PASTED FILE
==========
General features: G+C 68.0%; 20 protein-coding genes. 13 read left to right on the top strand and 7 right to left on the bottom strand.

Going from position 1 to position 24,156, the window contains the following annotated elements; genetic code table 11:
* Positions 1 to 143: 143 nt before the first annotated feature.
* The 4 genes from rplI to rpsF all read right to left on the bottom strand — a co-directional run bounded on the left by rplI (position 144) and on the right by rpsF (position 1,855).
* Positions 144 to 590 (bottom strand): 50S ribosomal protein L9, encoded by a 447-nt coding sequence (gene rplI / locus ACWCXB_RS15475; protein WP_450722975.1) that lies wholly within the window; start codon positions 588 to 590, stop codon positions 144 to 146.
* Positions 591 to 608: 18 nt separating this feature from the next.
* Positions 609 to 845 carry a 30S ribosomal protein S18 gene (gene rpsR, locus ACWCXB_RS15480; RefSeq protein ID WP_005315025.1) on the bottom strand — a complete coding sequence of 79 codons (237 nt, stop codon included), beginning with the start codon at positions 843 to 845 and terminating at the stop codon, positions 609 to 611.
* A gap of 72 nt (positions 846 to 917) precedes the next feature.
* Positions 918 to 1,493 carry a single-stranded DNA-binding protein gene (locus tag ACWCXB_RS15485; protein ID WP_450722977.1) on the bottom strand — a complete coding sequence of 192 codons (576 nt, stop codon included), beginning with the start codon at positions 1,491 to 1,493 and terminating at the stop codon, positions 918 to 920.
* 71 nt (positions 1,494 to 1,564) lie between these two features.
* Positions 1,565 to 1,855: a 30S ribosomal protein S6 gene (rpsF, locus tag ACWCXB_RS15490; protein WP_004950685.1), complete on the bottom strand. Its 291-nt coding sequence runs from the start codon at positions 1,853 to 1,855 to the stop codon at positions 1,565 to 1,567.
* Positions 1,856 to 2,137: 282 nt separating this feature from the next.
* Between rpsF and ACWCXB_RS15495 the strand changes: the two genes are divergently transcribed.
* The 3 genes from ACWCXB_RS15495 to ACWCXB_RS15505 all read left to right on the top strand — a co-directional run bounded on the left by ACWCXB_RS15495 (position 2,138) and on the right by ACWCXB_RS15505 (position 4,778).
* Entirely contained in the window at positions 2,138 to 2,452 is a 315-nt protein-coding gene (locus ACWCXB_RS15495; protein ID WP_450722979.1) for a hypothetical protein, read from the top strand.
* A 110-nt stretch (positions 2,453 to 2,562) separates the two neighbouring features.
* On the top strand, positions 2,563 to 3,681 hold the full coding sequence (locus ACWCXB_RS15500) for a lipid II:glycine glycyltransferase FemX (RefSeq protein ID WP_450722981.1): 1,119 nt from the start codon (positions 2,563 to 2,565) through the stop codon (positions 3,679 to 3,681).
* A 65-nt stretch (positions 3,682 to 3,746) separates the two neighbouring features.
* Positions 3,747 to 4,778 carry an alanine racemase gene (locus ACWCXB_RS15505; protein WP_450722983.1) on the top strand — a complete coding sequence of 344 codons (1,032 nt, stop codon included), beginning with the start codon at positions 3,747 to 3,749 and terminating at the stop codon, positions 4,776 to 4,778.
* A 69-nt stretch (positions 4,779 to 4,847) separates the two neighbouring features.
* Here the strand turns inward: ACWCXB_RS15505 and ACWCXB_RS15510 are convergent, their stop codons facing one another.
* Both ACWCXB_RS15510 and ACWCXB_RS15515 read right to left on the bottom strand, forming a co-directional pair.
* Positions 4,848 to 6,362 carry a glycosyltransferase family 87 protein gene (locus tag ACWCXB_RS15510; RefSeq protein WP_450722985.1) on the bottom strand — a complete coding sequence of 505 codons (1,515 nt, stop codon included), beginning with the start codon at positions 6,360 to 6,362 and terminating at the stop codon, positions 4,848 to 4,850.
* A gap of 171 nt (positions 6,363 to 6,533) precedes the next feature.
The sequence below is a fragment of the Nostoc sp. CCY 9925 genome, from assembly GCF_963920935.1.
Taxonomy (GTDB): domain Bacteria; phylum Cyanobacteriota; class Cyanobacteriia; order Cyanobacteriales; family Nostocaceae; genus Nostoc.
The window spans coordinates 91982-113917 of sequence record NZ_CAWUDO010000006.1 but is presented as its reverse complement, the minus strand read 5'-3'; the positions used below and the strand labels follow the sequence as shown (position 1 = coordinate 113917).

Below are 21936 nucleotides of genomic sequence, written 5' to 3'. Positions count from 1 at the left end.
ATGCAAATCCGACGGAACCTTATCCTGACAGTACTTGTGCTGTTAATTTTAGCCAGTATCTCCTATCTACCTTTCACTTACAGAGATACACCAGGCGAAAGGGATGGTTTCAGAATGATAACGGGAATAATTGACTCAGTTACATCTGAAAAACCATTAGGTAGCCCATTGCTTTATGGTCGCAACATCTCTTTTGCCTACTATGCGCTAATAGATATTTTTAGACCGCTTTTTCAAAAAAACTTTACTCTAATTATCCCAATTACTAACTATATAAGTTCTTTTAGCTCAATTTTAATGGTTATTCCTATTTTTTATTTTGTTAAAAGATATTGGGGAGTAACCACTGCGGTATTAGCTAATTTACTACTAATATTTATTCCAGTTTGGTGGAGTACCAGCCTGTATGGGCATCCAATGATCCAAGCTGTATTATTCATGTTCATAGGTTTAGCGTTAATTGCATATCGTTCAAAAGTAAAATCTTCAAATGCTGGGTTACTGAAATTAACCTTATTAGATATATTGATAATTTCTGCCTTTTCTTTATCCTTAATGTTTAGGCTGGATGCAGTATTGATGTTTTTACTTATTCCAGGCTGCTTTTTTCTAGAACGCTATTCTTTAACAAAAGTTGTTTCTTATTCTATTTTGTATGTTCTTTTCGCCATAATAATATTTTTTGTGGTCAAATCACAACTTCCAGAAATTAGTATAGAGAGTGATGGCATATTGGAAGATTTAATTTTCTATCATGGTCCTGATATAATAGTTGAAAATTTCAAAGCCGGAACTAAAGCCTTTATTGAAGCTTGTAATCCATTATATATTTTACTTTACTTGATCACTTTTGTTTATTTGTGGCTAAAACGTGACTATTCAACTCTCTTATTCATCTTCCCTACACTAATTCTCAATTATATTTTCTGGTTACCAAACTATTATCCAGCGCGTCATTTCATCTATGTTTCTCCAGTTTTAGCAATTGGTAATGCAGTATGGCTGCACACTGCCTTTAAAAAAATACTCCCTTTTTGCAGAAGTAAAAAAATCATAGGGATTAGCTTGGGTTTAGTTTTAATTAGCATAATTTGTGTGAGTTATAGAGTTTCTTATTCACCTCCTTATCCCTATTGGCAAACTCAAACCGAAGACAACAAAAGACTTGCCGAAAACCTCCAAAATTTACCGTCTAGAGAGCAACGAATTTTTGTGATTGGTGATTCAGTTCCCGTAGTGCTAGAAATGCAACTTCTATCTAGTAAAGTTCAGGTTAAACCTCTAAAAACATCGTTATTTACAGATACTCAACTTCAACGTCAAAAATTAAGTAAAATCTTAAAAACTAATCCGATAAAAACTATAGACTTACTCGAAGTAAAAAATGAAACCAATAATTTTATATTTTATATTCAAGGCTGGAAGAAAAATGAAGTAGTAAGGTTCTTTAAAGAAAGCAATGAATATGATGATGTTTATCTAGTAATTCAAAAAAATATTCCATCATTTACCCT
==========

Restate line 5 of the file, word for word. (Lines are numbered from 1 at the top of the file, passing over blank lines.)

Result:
* Positions 144 to 590 (bottom strand): 50S ribosomal protein L9, encoded by a 447-nt coding sequence (gene rplI / locus ACWCXB_RS15475; protein WP_450722975.1) that lies wholly within the window; start codon positions 588 to 590, stop codon positions 144 to 146.